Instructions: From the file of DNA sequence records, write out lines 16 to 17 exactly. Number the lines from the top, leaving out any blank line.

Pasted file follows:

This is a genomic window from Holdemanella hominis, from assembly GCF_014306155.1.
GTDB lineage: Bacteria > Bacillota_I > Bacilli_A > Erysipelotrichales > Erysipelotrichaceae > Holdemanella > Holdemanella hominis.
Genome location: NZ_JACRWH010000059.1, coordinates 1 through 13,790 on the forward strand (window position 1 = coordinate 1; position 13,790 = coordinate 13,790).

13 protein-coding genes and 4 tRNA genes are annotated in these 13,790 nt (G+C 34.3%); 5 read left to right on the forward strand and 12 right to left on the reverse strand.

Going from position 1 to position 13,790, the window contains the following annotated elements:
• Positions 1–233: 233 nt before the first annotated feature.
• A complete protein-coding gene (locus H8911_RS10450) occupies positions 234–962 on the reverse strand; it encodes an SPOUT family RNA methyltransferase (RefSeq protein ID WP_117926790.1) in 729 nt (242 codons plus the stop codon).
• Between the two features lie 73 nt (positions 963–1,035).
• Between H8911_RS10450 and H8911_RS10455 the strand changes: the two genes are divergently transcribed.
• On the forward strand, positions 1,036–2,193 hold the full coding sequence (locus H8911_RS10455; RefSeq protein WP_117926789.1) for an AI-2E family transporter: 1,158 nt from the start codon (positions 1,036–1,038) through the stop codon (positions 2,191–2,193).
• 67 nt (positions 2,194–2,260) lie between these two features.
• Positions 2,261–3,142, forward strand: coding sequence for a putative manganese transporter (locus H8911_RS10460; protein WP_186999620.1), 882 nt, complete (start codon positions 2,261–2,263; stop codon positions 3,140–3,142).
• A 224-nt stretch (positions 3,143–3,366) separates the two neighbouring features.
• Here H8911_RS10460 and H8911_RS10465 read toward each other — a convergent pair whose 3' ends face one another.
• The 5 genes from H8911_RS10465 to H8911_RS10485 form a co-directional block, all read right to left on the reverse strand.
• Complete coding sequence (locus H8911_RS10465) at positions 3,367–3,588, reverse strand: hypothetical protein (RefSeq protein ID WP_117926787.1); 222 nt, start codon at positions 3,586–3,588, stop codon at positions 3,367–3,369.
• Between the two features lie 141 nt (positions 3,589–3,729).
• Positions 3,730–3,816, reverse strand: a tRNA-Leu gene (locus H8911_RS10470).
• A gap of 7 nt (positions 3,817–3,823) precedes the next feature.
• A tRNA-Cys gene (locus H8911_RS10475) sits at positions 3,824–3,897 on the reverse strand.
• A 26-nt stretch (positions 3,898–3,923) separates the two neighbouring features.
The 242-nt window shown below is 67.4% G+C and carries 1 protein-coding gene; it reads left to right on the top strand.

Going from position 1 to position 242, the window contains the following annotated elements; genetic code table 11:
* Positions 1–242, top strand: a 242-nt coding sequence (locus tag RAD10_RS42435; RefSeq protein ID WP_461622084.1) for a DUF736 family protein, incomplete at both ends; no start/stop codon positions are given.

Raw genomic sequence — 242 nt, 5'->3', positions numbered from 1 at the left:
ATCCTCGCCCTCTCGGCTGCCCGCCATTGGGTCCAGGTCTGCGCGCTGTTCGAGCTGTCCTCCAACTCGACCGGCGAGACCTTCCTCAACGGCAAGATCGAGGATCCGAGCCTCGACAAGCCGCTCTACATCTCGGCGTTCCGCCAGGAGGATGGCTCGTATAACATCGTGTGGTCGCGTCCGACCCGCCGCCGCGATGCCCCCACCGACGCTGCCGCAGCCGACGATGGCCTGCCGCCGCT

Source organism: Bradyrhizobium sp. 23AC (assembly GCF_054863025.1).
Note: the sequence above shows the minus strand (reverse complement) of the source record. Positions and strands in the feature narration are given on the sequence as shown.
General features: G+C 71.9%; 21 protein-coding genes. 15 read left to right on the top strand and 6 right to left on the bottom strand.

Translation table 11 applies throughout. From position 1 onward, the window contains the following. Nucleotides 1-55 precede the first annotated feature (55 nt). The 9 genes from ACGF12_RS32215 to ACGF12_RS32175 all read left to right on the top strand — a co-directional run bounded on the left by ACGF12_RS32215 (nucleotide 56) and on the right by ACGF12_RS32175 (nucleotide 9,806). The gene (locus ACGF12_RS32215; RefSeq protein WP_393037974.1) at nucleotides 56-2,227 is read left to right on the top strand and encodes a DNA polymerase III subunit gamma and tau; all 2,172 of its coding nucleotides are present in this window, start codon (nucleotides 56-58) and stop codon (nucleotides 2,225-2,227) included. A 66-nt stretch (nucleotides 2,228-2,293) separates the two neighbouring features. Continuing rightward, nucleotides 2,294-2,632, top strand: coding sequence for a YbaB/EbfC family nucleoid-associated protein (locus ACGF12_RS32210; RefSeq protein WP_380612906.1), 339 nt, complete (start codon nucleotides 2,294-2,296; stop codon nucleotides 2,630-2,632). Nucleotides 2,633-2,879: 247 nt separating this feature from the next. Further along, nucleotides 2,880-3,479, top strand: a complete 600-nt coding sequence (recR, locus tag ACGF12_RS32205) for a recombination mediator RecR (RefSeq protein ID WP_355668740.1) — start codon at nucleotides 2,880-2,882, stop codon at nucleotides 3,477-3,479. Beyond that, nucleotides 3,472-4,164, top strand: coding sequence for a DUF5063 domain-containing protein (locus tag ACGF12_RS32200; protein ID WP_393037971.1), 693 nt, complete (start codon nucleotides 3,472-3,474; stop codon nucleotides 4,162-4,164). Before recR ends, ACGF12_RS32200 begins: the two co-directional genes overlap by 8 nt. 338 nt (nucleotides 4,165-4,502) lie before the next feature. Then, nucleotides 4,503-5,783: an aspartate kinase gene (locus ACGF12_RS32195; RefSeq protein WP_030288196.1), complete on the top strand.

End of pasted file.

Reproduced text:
• Complete coding sequence (locus H8911_RS10465) at positions 3,367–3,588, reverse strand: hypothetical protein (RefSeq protein ID WP_117926787.1); 222 nt, start codon at positions 3,586–3,588, stop codon at positions 3,367–3,369.
• Between the two features lie 141 nt (positions 3,589–3,729).